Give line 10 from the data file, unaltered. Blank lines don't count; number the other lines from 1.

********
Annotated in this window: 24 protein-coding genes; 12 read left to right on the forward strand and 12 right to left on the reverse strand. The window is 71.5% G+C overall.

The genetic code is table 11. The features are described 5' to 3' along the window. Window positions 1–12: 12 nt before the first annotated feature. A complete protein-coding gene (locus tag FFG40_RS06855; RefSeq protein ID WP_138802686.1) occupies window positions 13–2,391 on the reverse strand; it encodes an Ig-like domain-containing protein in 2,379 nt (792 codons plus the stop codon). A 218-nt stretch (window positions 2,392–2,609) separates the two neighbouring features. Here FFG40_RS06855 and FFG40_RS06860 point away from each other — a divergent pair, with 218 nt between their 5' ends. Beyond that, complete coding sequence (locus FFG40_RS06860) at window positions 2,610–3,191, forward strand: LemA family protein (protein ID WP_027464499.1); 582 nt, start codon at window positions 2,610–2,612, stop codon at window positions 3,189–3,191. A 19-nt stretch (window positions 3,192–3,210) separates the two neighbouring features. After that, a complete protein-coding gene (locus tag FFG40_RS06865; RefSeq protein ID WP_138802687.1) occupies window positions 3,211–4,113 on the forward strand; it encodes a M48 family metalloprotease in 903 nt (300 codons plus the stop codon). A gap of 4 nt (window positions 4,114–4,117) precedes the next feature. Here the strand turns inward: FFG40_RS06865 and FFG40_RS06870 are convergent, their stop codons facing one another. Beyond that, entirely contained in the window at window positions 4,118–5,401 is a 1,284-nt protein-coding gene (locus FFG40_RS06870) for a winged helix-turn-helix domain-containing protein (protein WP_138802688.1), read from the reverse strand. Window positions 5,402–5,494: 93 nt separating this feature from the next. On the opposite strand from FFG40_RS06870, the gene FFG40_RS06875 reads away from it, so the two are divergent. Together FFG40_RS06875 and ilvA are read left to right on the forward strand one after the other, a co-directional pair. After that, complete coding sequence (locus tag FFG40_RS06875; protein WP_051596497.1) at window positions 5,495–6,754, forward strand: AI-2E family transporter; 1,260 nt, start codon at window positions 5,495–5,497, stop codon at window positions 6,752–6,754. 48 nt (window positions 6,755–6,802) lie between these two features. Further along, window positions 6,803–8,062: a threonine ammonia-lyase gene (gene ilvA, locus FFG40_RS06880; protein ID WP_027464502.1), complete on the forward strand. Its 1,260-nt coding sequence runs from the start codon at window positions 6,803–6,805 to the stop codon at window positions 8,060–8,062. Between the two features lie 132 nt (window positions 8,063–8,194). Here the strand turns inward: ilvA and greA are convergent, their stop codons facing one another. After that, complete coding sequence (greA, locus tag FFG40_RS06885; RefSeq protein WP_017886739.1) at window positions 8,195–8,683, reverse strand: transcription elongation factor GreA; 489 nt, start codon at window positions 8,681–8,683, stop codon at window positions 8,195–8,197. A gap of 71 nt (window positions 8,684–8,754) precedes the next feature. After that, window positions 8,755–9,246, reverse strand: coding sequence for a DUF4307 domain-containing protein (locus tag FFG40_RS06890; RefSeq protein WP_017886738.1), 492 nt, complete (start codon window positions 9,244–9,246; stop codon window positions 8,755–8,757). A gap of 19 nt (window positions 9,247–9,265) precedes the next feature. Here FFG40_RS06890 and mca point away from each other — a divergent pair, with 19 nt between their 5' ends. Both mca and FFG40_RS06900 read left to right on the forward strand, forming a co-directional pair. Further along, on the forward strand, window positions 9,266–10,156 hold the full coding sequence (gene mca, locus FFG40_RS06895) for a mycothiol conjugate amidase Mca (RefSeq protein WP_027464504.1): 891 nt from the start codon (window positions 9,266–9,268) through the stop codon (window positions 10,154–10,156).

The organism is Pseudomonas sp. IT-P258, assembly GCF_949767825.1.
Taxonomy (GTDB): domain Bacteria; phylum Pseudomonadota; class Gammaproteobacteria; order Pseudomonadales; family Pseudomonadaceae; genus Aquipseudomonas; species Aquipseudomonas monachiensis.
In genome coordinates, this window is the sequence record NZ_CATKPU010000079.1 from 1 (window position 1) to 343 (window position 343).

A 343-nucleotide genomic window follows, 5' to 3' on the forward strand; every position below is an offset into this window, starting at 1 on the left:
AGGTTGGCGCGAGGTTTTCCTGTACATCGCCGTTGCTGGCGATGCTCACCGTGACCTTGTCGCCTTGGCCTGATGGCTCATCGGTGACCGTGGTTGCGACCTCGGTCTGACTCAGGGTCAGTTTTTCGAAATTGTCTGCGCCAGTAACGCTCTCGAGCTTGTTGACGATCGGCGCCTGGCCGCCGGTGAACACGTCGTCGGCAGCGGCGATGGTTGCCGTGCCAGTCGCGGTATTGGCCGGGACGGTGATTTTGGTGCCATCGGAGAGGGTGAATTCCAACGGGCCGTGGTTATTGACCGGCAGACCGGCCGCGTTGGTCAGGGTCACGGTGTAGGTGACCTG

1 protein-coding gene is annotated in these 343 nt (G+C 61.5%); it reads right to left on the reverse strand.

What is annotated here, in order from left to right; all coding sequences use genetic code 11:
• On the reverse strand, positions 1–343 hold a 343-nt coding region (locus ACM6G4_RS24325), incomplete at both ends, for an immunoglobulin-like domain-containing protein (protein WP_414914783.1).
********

• On the reverse strand, positions 1–343 hold a 343-nt coding region (locus ACM6G4_RS24325), incomplete at both ends, for an immunoglobulin-like domain-containing protein (protein WP_414914783.1).